The 39th session of WGIII was held in a hybrid format, dictated by the current COVID-19 related crisis. Most delegations joined through an online platform, while just a couple of delegates along with the secretariat’s staff were sitting in the UNCITRAL meeting room in Vienna, where the meetings usually take place.
Questions have been raised in light of this online format. Is it possible to continue the negotiations in such a format? What will that mean to the inclusivity of the process, particularly in terms of developing countries’ participation? What will it entail in terms of adjustments to the working methods and pace? (17)
While the virtual format did not fully impede participation, several delegations, and not solely from developing countries, did face technical problems in connecting and being well-heard. It has been reported that 134 States were registered to attend the meeting, and 406 State officials, including participation by several States that had not attended previously, including Botswana, the Maldives, Turkmenistan, and Zimbabwe. (18) Some States registered many more delegates than they usually send to the meetings, taking advantage of the low cost of online participation. However, numbers may not necessarily lead to effective participation in this virtual format. Yet, it does not seem that the online configuration will necessarily slow down the discussions / negotiations.
One particular adjustment came in a decision by the Commission to extend the offices of the Chair and Rapporteur of the process, including during the intersessional period, and until they are replaced by newly elected officers. (19) This means that the Chair will have a bigger role in shaping the process through the outreach and convening work that could be done during the intersessional period.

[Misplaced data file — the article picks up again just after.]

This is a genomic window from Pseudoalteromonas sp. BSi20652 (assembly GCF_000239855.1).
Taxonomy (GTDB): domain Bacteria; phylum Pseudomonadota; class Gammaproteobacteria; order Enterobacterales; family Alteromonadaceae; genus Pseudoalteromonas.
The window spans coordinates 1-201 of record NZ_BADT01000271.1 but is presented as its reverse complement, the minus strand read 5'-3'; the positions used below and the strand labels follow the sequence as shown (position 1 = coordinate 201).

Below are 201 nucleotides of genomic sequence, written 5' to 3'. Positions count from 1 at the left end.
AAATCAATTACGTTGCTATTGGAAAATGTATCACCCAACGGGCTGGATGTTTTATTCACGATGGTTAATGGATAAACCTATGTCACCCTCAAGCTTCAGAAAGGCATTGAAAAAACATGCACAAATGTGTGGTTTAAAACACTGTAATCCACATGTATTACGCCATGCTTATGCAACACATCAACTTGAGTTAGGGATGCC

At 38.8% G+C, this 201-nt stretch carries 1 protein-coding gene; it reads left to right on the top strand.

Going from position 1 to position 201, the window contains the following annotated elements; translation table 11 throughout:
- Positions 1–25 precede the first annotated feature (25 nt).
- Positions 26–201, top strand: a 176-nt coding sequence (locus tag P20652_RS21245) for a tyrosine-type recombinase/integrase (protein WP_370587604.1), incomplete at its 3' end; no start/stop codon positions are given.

There was a tendency from the Chair to propose delegating to the UNCITRAL Secretariat the drafting of solutions and legal language (such as model clauses or guidance) pertaining to multiple issues under discussion.
The Russian delegation took the floor to characterize that as “excessive delegation of work to the UNCITRAL secretariat”. (20) The delegation noted that the Chair proposes delegating the secretariat to carry out propositional work on model clauses or drafting of guidelines even on issues where there are great contradictions between the various positions of participating States.
For the way forward, a proposition for a multi-year work plan will be developed by the Chair, Rapporteur and the UNCITRAL secretariat, with the possibility of consulting with any delegation that wants to be part of the process. Afterwards, a draft will be presented to the participating Member States for discussion, including through informal explanatory sessions to be held by the Chair. It is envisioned that the work plan will include specific ways for WGIII to tackle various topics, the sequence of work as well as the resources needed to undertake that work. It was proposed that the plan would be prepared during the intersessional period, with a view that an agreed plan would be presented to the working group at its next session in April 2021 for its approval, and subsequently to the meeting of the Commission in 2021.
This is a crucial process for participating Member States to attend to, especially that the work plan will determine the allocation of time to discuss issues that could be part of the agreed reforms. It also could have implications on which issues get covered by the secretariat’s working papers or get allocated time for discussions during WGIII meetings or during the intersessional period.
Deliberations in the WGIII take place primarily with reference to the secretariat’s notes/ working papers and the questions raised in these documents. If issues are not covered by such working papers, it is very hard to garner enough attention and technical discussions on them. For example, the issue of exhaustion of local remedies was listed on UNCITRAL’s website (21) as one of the issues to be addressed when discussing dispute prevention and mitigation, along with mechanisms other than arbitration, procedures to address frivolous claims and multiple proceedings, reflective loss and counterclaims. Given that each of the latter issues were covered by a dedicated working paper prepared by the secretariat, the subjects garnered the attention of Member States and discussions were undertaken on each subject. (22)